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Clif's Book World

Adventures from reading books captured within short reviews.

Forged: Writing in the Name of God - Bart D. Ehrman The material covered isn't new to anyone familiar with critical biblical scholarship.
However, Ehrman is different because of the following:

1. He's willing to call it forgery, lying and deceit (where appropriate).
2. He says those who use milder adjectives are not supported by the evidence.
3. He used to believe the Bible was true without error.
4. He is now writing about the untruths and errors contained in the Bible.
5. His writing style is interesting and clear.
6. He has the academic credentials to back up his writing.

I suspect that his academic colleagues are jealous because Ehrman is getting rich selling books to the popular audience, while the rest of them are working with the same material but within the obscurity of the academic world.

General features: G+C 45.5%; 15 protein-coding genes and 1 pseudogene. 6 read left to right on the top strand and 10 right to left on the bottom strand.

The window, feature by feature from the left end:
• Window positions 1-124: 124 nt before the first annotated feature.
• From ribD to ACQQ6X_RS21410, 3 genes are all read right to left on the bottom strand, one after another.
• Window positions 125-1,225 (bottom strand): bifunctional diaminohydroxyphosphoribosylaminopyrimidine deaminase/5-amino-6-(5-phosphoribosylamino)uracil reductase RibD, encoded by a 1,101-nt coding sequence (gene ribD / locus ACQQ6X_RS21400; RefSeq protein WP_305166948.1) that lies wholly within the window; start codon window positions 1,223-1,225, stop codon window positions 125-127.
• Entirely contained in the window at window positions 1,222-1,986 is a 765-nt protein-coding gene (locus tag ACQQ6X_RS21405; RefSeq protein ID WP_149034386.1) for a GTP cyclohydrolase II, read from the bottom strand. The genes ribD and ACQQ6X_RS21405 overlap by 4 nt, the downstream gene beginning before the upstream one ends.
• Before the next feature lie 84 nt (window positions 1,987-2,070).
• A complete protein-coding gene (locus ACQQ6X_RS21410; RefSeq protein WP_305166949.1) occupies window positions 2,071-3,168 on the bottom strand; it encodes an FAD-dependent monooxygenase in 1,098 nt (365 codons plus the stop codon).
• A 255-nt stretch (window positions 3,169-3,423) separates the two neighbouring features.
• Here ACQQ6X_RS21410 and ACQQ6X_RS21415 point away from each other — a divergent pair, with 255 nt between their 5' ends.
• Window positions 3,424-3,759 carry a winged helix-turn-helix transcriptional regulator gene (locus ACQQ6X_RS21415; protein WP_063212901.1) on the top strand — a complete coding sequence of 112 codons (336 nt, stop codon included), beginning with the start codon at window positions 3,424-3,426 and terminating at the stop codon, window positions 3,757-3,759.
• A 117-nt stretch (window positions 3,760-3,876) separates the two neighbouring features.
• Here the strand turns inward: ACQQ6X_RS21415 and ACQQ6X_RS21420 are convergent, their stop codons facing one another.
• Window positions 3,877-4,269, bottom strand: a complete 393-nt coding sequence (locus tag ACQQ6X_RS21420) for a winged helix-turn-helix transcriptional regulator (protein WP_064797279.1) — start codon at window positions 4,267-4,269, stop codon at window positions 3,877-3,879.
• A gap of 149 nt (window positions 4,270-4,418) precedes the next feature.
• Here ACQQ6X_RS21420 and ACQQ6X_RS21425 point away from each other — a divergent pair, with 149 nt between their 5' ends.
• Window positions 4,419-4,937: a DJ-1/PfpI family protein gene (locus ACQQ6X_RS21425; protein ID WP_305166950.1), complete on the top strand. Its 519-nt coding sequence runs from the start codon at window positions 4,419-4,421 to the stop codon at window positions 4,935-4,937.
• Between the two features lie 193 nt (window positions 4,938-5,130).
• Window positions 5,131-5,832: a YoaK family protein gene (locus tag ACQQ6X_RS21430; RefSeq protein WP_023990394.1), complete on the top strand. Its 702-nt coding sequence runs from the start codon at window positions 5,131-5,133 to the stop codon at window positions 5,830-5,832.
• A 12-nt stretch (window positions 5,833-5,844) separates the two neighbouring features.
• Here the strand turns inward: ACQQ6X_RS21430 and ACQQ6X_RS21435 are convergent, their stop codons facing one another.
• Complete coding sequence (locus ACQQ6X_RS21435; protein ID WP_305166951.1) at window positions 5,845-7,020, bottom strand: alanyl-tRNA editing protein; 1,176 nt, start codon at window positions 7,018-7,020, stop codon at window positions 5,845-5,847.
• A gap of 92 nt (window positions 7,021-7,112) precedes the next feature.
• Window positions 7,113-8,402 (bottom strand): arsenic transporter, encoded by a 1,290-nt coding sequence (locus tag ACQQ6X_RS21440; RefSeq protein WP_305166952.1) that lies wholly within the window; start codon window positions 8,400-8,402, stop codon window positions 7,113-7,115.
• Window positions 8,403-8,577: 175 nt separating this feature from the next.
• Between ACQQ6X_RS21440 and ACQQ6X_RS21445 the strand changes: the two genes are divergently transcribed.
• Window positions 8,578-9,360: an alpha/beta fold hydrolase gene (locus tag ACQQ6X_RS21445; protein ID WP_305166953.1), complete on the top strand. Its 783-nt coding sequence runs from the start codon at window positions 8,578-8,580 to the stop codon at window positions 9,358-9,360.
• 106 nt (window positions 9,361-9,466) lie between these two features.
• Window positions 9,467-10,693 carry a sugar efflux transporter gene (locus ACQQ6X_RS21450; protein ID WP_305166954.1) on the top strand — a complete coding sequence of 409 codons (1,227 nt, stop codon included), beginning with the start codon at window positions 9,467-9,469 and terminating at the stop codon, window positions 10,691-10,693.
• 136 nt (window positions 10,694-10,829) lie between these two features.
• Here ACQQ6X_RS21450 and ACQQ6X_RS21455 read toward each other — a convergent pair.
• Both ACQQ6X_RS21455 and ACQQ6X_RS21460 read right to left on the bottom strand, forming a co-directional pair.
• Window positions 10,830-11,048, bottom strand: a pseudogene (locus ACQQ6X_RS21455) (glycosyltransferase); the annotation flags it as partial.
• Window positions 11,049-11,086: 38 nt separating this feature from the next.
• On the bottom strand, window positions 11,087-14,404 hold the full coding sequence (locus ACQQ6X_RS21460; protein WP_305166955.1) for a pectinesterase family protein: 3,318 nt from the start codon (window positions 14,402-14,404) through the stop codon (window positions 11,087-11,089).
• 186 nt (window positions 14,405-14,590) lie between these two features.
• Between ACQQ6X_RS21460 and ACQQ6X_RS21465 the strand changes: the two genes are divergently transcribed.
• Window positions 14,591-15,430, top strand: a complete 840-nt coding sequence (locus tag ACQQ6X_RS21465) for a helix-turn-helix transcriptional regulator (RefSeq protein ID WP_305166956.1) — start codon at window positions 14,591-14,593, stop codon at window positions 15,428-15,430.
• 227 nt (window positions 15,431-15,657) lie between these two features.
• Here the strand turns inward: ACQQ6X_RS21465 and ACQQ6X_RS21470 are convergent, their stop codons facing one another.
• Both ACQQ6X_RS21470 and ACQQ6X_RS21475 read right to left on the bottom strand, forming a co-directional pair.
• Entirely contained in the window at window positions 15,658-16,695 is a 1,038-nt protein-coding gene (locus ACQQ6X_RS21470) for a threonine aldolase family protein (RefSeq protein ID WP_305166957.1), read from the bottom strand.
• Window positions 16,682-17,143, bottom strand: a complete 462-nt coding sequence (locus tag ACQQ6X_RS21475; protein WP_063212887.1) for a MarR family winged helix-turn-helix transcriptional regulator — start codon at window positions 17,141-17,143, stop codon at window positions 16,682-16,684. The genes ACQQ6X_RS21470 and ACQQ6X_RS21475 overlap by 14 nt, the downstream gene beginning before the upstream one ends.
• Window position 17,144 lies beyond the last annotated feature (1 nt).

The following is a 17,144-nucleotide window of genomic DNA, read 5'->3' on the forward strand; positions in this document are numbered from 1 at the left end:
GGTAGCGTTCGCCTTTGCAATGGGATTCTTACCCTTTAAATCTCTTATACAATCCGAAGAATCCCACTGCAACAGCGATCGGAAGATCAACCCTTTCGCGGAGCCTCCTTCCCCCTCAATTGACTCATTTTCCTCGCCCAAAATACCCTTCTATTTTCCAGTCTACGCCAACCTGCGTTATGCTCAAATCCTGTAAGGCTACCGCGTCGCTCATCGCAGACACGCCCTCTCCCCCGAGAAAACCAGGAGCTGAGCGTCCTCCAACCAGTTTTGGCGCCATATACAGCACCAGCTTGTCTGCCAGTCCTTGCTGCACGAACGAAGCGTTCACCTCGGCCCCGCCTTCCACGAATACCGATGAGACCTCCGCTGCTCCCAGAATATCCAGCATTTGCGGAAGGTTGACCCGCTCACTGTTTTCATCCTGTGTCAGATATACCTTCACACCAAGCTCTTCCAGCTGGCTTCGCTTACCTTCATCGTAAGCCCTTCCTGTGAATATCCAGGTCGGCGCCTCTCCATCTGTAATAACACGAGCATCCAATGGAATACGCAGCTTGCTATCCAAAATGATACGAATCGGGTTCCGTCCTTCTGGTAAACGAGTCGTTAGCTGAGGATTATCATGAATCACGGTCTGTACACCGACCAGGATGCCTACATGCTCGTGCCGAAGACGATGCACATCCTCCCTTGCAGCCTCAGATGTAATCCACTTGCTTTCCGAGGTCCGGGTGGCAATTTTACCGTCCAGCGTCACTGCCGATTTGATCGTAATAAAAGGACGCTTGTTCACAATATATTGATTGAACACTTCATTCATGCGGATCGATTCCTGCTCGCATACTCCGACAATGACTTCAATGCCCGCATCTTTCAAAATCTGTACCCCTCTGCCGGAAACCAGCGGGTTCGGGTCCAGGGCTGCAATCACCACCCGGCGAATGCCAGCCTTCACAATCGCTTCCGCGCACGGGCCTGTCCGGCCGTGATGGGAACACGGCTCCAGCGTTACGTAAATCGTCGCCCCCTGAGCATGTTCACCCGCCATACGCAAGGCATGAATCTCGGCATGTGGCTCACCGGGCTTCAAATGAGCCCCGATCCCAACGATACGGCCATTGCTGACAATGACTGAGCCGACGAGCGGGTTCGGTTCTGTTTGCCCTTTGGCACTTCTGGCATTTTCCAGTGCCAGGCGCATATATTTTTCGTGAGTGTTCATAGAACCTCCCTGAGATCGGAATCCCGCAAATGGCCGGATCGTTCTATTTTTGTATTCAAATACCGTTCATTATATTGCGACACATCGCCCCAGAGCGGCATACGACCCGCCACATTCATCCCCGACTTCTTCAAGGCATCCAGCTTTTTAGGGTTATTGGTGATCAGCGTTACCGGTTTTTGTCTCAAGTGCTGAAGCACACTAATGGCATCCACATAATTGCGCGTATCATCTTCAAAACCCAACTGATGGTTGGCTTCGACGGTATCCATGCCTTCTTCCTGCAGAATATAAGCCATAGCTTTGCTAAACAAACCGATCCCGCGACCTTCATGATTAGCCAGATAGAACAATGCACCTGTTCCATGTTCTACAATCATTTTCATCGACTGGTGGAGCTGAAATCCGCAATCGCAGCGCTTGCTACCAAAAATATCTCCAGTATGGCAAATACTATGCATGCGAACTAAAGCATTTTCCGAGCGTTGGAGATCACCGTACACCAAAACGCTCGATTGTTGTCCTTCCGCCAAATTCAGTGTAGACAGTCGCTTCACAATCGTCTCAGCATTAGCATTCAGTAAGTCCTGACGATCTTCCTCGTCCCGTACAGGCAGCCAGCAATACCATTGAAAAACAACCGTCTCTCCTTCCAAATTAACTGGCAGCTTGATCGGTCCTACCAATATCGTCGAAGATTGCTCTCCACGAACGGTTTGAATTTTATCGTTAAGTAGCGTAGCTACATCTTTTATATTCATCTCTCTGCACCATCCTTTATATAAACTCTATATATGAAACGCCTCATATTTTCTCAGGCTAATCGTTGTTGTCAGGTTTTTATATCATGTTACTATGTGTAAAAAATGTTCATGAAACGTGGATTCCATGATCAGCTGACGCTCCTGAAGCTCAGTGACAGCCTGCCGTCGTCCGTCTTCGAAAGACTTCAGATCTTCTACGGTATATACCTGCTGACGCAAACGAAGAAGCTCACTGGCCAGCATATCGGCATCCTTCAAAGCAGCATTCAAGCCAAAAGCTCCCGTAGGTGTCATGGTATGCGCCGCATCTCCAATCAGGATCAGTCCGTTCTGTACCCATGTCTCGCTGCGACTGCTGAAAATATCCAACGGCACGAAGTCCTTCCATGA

Ehrman criticizes many scholars, but I found of special interest his criticism of the book titled The Five Gospels published by the Jesus Seminar because it, "contains at least one statement that scholars would call a 'howler'." He's referring to their statement that plagiarism was not known in Biblical times. Ehrman says that's simply not true, and he proceeds to sight various examples from that era of writers complaining of the practice.

Some personal reflections:

It’s interesting to recall that the Protestants thought they were getting away from the all too human origins of traditions developed by the Catholic Church when they insisted on “solo scriptura” (by scripture alone). The assumption behind that is that the early Christian church had it right, directly from the Jesus, the Holy Spirit and God. Their thinking was that the scriptures were divinely inspired and free of human taint. Unfortunately, modern scholarship has pulled back the veil on those early times and revealed plenty of human shortcomings involved in the development of the New Testament scriptures. (The same can be said for the Old Testament (Hebrew Scriptures) but that’s not the focus of this book.)

The good old days weren’t as golden as previously supposed. I find this new knowledge to be enlightening in that it makes modern humans, by comparison, seem not so disorganized and divided after all. But they’re plenty of things to learn from history. So the work of historical scholarship is not a license to conclude there’s no truth to be gleaned from canonical writing. The truth is still there even when viewed through the lenses of historical knowledge.